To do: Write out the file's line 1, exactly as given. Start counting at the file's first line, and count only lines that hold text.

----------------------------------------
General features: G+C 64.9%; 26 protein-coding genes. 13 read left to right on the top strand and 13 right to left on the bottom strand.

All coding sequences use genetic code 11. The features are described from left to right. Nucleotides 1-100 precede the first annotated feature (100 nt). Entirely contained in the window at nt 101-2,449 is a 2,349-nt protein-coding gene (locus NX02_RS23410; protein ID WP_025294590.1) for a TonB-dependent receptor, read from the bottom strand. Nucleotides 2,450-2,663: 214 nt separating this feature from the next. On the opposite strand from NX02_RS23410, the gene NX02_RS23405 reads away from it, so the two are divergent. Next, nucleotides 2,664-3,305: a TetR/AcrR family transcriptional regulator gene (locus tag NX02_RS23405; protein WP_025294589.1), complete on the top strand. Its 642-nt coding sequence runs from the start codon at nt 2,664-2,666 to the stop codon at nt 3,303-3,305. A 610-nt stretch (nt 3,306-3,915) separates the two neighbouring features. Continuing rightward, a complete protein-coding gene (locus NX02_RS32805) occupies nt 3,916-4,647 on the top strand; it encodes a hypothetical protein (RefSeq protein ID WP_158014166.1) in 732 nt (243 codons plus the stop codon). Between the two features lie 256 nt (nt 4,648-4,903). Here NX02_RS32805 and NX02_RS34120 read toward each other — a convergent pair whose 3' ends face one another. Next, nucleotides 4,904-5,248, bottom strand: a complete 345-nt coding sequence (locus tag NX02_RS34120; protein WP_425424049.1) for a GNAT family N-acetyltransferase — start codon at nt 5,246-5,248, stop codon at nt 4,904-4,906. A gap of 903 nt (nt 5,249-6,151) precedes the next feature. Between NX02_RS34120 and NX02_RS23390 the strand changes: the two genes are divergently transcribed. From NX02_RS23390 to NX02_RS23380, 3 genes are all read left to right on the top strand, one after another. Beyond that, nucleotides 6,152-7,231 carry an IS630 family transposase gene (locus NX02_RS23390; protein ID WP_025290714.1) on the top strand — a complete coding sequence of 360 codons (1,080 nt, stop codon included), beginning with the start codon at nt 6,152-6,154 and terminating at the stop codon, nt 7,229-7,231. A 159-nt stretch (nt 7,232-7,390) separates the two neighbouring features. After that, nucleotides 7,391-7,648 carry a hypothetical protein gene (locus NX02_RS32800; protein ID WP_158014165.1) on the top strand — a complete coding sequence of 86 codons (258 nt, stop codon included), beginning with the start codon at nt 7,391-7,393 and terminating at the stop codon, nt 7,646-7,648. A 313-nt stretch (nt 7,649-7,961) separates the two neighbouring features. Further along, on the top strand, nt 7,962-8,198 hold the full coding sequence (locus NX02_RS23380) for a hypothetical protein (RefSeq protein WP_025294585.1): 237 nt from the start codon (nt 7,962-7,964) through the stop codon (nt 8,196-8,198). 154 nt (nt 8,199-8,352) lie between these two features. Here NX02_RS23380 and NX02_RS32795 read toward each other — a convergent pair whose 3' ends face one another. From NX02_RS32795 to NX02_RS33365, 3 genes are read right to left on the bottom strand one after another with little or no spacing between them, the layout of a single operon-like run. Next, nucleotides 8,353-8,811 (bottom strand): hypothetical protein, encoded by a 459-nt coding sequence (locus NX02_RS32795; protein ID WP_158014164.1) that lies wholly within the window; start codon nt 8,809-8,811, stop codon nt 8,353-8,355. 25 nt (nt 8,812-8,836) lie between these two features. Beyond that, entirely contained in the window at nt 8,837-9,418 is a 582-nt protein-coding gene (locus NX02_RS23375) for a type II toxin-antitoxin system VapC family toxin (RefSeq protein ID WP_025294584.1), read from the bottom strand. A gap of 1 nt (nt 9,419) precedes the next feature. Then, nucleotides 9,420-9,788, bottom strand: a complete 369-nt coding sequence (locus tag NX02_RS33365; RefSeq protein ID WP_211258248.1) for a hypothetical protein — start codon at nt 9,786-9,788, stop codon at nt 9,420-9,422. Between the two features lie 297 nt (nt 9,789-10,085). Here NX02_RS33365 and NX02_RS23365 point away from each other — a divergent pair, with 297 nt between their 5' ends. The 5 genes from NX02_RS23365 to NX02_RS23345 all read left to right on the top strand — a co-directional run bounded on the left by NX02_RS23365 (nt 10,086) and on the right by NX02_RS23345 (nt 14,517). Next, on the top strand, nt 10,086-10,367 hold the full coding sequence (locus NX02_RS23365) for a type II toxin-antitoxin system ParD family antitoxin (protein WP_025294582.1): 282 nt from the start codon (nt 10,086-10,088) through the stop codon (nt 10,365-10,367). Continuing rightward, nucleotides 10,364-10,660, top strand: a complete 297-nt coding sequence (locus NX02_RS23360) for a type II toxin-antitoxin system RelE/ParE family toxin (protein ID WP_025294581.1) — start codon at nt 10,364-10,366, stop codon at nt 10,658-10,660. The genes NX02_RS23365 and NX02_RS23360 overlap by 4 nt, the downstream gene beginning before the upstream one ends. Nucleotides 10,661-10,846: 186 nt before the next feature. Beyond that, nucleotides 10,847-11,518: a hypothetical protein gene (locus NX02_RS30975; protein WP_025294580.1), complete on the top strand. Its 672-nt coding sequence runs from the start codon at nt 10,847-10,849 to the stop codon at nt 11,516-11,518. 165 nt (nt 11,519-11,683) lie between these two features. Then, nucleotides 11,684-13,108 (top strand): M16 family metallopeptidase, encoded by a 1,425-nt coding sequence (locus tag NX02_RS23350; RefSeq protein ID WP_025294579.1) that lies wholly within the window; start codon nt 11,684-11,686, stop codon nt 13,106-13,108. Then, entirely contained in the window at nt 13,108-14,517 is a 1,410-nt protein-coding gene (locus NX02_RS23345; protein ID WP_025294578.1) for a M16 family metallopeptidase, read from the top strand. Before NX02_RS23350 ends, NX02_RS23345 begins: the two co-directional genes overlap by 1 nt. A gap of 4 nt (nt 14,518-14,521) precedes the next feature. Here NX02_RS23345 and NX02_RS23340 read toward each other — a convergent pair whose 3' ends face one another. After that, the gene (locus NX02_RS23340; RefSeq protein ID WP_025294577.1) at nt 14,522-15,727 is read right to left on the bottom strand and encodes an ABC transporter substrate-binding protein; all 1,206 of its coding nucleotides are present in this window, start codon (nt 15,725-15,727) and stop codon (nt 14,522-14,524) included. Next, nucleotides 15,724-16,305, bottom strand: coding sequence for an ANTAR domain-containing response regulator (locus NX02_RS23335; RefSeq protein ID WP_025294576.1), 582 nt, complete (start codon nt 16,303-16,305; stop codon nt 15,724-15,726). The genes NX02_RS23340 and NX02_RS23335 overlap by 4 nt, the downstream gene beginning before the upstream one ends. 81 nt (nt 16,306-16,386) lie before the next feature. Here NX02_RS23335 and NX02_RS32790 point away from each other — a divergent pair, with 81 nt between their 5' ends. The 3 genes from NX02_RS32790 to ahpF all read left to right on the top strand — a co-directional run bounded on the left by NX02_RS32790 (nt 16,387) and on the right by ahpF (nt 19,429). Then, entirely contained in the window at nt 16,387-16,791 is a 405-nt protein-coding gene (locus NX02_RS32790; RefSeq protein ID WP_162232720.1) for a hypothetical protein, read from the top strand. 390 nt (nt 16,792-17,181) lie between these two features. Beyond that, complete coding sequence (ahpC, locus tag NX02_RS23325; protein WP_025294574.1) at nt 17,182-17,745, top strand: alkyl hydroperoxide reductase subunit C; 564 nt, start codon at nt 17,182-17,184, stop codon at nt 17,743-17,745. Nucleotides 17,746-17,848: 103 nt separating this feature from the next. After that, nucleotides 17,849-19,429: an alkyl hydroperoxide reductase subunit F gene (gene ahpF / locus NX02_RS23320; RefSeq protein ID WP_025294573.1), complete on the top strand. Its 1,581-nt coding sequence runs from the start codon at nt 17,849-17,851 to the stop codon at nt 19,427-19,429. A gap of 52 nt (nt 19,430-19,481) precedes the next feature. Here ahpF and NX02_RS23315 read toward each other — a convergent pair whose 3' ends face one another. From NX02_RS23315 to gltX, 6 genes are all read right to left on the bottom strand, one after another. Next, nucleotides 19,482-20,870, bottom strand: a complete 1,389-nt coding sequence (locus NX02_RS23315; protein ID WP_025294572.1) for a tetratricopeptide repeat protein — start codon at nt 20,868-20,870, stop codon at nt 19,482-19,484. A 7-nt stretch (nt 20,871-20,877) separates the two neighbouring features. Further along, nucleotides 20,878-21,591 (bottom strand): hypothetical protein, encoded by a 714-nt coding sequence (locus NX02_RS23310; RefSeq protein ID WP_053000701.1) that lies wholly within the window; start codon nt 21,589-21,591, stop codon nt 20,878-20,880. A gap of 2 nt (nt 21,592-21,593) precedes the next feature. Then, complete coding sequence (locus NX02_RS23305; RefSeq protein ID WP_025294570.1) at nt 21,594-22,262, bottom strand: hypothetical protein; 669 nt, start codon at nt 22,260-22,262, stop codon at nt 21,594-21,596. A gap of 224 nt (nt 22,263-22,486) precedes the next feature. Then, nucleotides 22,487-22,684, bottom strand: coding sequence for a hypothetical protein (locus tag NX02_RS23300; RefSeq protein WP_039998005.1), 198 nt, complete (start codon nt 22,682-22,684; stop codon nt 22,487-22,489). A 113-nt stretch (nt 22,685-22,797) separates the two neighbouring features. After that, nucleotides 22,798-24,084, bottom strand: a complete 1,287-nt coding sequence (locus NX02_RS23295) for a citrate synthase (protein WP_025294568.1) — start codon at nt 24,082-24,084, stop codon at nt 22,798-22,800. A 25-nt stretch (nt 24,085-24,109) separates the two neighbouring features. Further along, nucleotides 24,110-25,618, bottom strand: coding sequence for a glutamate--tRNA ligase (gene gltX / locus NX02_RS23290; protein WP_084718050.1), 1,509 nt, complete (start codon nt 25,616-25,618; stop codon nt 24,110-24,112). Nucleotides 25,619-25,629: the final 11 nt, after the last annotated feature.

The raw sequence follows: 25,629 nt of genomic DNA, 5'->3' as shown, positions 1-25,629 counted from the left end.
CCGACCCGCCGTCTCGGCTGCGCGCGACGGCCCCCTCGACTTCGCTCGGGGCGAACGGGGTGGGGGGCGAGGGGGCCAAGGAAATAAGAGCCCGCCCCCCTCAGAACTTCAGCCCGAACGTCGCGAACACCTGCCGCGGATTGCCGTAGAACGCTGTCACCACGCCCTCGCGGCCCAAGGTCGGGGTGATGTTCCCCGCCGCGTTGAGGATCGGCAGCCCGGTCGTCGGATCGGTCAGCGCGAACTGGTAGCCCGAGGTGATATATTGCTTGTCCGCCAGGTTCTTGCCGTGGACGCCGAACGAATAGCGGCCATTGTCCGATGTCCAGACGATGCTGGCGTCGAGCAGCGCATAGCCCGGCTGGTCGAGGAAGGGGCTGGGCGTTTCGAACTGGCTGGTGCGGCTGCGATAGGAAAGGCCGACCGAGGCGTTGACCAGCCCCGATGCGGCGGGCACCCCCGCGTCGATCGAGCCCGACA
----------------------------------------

General features: G+C 64.9%; 26 protein-coding genes. 13 read left to right on the top strand and 13 right to left on the bottom strand.